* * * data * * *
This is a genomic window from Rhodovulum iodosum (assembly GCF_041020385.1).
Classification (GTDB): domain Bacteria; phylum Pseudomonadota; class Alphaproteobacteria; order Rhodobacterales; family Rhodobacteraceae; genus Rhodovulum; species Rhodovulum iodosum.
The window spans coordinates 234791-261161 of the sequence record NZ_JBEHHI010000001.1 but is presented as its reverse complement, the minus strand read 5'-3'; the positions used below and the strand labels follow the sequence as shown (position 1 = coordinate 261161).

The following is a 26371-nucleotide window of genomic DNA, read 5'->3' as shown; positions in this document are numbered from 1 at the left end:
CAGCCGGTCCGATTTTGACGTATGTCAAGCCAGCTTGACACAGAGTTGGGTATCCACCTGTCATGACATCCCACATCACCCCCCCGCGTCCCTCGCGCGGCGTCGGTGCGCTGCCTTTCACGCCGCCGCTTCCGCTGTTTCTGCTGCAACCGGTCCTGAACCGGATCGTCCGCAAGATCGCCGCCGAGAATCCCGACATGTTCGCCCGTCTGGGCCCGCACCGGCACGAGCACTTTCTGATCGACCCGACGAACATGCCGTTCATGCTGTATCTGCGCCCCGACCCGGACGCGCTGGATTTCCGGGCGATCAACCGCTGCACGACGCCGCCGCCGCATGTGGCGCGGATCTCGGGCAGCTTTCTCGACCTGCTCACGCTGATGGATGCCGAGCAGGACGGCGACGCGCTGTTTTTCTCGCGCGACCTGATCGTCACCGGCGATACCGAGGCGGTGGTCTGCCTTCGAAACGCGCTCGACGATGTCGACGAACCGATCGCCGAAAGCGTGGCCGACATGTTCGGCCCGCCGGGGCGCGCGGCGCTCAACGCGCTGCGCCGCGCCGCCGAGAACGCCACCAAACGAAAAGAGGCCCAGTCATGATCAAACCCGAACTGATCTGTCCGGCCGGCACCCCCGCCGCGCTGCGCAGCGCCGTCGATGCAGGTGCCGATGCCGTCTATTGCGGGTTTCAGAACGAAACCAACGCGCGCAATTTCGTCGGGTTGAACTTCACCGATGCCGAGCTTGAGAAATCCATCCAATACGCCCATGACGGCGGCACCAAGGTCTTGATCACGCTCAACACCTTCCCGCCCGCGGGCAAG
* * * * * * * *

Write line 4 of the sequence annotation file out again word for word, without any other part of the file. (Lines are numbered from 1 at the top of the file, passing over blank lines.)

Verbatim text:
The following is a 26371-nucleotide window of genomic DNA, read 5'->3' as shown; positions in this document are numbered from 1 at the left end: